Louis,

Your error is that you should not be using the "new" keyword before
"Class.create()"

Class.create() is a helper function that essentially just returns a
function. Note, in js, all named functions are considered constructors.
Obviously, a function that has no prototype properties and sets not instance
properties via "this.something = something;" are probably not all that
useful.

So, while you can create a new instance of "Class.create"... since it's a
"returning function", and really has no prototype of its own beyond the
standard "Function" prototype, you're not achieving much.

When you assign the _result_ of calling Class.create, which again, returns a
function, you've created a named function (at your desired "namespace"
location, that maps calls to itself to a prototype property called
initialize.

So...

FooBar.UI = Class.create({

...is what you really wanted. And then "var something = new FooBar.UI()"
actually maps to FooBar.UI.prototype.initialize.

Note, you don't need to use Class.create() to create "classes" (and really,
there are no classes in js, simply prototypes and instances).

The following is "plain old javascript" that sets up a "class" called
"someClass".

function someClass() {
> this.blah = "foo";
> }
>
> function.prototype.someMethod = function() {...};
>
> var something = new someClass();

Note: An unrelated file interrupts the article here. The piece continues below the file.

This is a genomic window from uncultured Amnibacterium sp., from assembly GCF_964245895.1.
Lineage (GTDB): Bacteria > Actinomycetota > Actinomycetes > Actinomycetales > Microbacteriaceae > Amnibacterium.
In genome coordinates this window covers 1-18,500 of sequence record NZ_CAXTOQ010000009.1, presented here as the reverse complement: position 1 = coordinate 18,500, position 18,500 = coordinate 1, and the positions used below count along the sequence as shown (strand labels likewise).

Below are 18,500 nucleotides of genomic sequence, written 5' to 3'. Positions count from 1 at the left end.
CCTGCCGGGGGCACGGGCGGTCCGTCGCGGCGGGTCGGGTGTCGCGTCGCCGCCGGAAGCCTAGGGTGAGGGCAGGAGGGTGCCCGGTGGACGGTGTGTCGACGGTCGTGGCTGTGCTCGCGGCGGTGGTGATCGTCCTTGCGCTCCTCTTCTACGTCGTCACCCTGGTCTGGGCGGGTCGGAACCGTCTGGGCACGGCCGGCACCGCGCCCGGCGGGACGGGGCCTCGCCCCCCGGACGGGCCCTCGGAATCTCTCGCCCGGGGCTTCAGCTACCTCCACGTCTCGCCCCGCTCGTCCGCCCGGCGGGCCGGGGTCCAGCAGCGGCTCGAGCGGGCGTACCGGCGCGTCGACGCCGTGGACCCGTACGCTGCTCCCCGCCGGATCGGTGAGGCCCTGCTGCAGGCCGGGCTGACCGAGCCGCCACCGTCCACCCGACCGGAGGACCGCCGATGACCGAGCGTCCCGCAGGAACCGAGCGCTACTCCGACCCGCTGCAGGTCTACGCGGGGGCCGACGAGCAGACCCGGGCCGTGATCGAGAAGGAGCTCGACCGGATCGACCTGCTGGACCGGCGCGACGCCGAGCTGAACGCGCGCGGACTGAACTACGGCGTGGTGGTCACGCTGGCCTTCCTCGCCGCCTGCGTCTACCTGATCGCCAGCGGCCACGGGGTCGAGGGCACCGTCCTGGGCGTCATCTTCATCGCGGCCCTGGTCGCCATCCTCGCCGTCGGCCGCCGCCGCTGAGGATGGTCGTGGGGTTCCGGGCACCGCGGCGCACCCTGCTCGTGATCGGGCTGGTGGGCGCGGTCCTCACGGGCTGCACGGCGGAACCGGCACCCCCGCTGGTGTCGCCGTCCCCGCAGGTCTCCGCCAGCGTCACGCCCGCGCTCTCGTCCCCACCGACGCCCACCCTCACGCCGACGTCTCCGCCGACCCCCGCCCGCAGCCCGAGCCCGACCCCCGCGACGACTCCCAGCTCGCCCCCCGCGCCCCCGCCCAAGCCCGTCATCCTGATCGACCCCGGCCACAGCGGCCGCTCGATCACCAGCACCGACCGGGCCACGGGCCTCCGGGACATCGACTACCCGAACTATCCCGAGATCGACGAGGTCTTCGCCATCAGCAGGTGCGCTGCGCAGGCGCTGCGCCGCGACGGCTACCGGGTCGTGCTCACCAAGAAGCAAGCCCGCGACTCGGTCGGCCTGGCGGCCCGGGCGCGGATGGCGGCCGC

On Mon, May 11, 2009 at 5:26 PM, louis w <louiswa...@gmail.com> wrote:

>
> Josh could you post an example of how you do it? I am interested in
> all of the different approaches.
> Thanks.
>
> On May 11, 6:12 pm, Josh Powell <seas...@gmail.com> wrote:
> > If I only need one of something, I go with an object, otherwise if I
> > need more then one I go with a class-like structure.. though I don't
> > use Prototypes Class method, so I'll let someone that does answer that
> > part of the question.
> >
> > Josh Powell
> >
> > On May 11, 1:44 pm, louis w <louiswa...@gmail.com> wrote:
> >
> > > I have always set up my Javascript using objects like below:
> >
> > > if (!FooBar_Old) var FooBar_Old = {};
> > > FooBar_Old.UI = {
> >
> > >         test_str : 'it works'
> >
> > >         , test: function() {
> > >                 console.log(this.test_str);
> > >         }
> >
> > > };
> >
> > > // FooBar_Old.UI.test();
> >
> > > However recently I have been wanting to convert these to real classes
> > > to take advantage of the initialize constructor. I took a first pass
> > > at this, and can't get it working.
> >
> > > This post is two questions:
> > > #1 Which method do you use in your javascript programming Objects or
> > > Classes?
> > > #2 What am I doing wrong with my class declaration below?
> >
> > > // Class Based (Doesn't work)
> >
> > > if (!FooBar) var FooBar = {};
> > > FooBar.UI = new Class.create({
> >
> > >         test_str : 'it works'
> >
> > >         , initialize: function(options) {
> > >                 // Whatever
> > >         }
> >
> > >         , test: function() {
> > >                 console.log(this.test_str);
> > >         }
> >
> > > });
> >
> > > // FooBar.UI.test();
> >
>

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